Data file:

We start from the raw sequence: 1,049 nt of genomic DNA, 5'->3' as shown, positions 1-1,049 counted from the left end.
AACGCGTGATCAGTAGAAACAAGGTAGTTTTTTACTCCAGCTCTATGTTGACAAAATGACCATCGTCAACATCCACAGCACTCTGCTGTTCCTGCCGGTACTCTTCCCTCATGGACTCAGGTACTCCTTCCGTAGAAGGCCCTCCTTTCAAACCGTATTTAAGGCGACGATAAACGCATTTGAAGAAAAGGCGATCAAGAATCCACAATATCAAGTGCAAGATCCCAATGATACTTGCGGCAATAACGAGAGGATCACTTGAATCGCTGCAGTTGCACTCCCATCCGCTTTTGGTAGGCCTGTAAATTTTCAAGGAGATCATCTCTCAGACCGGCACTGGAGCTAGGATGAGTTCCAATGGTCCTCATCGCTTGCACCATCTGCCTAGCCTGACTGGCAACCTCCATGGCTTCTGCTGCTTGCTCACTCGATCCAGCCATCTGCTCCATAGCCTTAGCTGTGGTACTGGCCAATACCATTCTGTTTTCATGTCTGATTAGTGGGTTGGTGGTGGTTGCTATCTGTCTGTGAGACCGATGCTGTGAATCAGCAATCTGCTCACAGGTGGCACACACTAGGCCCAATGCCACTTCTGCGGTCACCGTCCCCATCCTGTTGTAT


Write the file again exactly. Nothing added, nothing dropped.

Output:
We start from the raw sequence: 1,049 nt of genomic DNA, 5'->3' as shown, positions 1-1,049 counted from the left end.
AACGCGTGATCAGTAGAAACAAGGTAGTTTTTTACTCCAGCTCTATGTTGACAAAATGACCATCGTCAACATCCACAGCACTCTGCTGTTCCTGCCGGTACTCTTCCCTCATGGACTCAGGTACTCCTTCCGTAGAAGGCCCTCCTTTCAAACCGTATTTAAGGCGACGATAAACGCATTTGAAGAAAAGGCGATCAAGAATCCACAATATCAAGTGCAAGATCCCAATGATACTTGCGGCAATAACGAGAGGATCACTTGAATCGCTGCAGTTGCACTCCCATCCGCTTTTGGTAGGCCTGTAAATTTTCAAGGAGATCATCTCTCAGACCGGCACTGGAGCTAGGATGAGTTCCAATGGTCCTCATCGCTTGCACCATCTGCCTAGCCTGACTGGCAACCTCCATGGCTTCTGCTGCTTGCTCACTCGATCCAGCCATCTGCTCCATAGCCTTAGCTGTGGTACTGGCCAATACCATTCTGTTTTCATGTCTGATTAGTGGGTTGGTGGTGGTTGCTATCTGTCTGTGAGACCGATGCTGTGAATCAGCAATCTGCTCACAGGTGGCACACACTAGGCCCAATGCCACTTCTGCGGTCACCGTCCCCATCCTGTTGTAT